You've probably heard by now that yoga is good for your health. Maybe you've even tried it for yourself and discovered that it makes you feel better. A consistent practice offers a plethora of mental and physical health benefits. Some, like improved flexibility, are clearly evident.
Others, including mental clarity and stress reduction, can be more subtle but are just as powerful. When put together, these benefits of yoga contribute to increased feelings of well-being, which helps explain why so many people find yoga so addictive. Here are the top benefits of yoga and some poses to try to help you get the most out of your practice.
“The relaxation techniques incorporated in yoga can lessen chronic pain, such as lower back pain, arthritis, headaches and carpal tunnel syndrome,” explains Dr. Nevins. “Yoga can also lower blood pressure and reduce insomnia.”
Other physical benefits of yoga include:
- increased flexibility
- increased muscle strength and tone
- improved respiration, energy and vitality
- maintaining a balanced metabolism
- weight reduction
- protection from injury
1. Increased flexibility
Improved flexibility is one of the first and most obvious benefits of yoga. During your first class, you probably won’t be able to touch your toes, never mind do a backbend. But if you stick with it, you’ll notice a gradual loosening, and eventually, seemingly impossible poses will become possible. You’ll also probably notice that aches and pains start to disappear. That’s no coincidence. Tight hips can strain the knee joint due to improper alignment of the thigh and shinbones. Tight hamstrings can lead to a flattening of the lumbar spine, which can cause back pain. And inflexibility in muscles and connective tissue, such as fascia and ligaments, can cause poor posture.
2. Increased muscle strength and tone
Some styles of yoga, such as ashtanga and power yoga, are very physical. Practicing one of these styles will help you improve muscle tone.
But even less vigorous styles of yoga, such as Iyengar or hatha, can provide strength and endurance benefits.
Many of the poses, such as downward dog, upward dog, and the plank pose, build upper-body strength. The standing poses, especially if you hold them for several long breaths, build strength in your hamstrings, quadriceps, and abs. Poses that strengthen the lower back include upward dog and the chair pose.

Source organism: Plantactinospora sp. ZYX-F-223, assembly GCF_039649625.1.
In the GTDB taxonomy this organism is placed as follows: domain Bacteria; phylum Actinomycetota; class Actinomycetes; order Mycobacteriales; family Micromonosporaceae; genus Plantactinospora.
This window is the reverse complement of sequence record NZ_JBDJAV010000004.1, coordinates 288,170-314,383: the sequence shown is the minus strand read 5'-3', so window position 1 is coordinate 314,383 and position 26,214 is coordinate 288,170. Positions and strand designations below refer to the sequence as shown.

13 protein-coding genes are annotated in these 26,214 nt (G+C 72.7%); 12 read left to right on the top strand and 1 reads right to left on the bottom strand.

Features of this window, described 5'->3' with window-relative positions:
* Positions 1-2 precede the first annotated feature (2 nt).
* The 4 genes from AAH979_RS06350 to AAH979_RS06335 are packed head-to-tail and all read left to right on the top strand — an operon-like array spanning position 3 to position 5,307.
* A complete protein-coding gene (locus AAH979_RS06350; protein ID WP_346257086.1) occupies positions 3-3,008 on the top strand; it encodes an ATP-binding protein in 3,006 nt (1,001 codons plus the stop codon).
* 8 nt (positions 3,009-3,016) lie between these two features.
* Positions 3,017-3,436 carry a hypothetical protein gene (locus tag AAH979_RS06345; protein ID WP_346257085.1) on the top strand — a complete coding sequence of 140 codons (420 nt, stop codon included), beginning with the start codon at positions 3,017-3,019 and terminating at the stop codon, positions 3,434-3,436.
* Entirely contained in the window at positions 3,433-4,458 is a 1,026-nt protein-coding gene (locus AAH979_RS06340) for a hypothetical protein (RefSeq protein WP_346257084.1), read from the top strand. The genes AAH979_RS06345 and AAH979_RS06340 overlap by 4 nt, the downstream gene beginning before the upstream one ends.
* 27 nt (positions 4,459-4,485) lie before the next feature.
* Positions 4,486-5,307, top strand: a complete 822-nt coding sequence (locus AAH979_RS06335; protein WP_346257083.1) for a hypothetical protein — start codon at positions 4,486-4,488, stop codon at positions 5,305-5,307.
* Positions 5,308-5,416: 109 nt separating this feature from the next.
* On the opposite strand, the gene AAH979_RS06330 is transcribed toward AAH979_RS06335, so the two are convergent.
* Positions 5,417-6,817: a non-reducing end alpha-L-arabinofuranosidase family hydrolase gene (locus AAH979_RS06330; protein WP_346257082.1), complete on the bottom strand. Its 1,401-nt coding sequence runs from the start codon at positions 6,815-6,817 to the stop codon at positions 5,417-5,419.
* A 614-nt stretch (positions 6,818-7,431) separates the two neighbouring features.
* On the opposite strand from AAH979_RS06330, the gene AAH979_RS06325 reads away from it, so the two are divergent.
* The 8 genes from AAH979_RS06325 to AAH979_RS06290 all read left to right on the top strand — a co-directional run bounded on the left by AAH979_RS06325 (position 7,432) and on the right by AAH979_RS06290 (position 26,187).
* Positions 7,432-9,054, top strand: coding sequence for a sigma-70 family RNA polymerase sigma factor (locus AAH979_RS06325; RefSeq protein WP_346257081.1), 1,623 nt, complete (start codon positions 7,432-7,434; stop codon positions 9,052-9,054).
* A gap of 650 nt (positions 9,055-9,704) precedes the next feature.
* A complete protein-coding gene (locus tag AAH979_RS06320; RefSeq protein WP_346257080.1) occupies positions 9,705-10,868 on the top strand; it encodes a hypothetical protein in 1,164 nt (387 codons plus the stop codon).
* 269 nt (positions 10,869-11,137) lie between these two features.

When done right, nearly all poses build core strength in the deep abdominal muscles.
3. Improved respiration,energy and vitality
Most of us take shallow breaths and don't give much thought to how we breathe. Yoga breathing exercises, called pranayama, focus our attention on breathing and teach us how to take deeper breaths, which benefits the entire body.
Breathwork in yoga can have physical and mental benefits both on and off the mat. Certain types of pranayama such as Skull Shining Breath (Kapalabhati Pranayama) can also help clear the nasal passages (helpful for people with allergies), and Ujjayi Breath can help calm the nervous system.
4. Maintaining a balanced metabolism
Regularly practicing yoga increases proprioception (the ability to feel what your body is doing and where it is in space) and improves balance. People with bad posture or dysfunctional movement patterns usually have poor proprioception, which has been linked to knee problems and back pain. Better balance could mean fewer falls. For the elderly, this translates into more independence and delayed admission to a nursing home or never entering one at all. For the rest of us, postures like Tree Pose can make us feel less wobbly on and off the mat.
Yoga for weight loss can sound like a funny idea, especially if you've always thought of it as something to do mostly for mental clarity. However, the practice does and can help with weight loss and losing body fat, as well.
To lose weight safely, you should be in a calorie deficit that's appropriate for your age, height, weight and lifestyle as well as exercising to maintain muscle mass. A calorie deficit is when you consume fewer calories than you're expending – forcing your body to use fat for fuel, instead. You can achieve a calorie deficit through nutrition or exercise, like yoga.
6. Protection from injury
If your medicine cabinet looks like a pharmacy, maybe it’s time to try yoga. Studies of people with asthma, high blood pressure, Type II diabetes (formerly called adult-onset diabetes), and obsessive-compulsive disorder have shown that yoga helped them lower their dosage of medications and sometimes get off them entirely. The benefits of taking fewer drugs? You’ll spend less money, and you’re less likely to suffer side effects and risk dangerous drug interactions.
If you’re in good health, hot yoga is generally safe. But, as with most types of exercise, there are some safety precautions to keep in mind.
Dehydration is a major concern with hot yoga. Drinking water before, during, and after a hot yoga class is essential. A low-calorie sports drink may also help restore electrolytes lost during your hot yoga workout.
Some pre-existing health conditions may make you more prone to passing out in a hot room. This includes heart disease, diabetes, arterial abnormalities, anorexia nervosa, and a history of fainting.
If you have low blood pressure or low blood sugar, you may be prone to dizziness or lightheadedness with hot yoga. Check with your doctor to make sure hot yoga is safe for you.
Pregnant women should consult their doctor before trying hot yoga.
If you’ve had heat intolerance problems in the past, you may want to stick with yoga that’s done at a normal temperature.
Stop right away if you feel dizzy, lightheaded, or nauseous. Leave the room and rest in a cooler environment.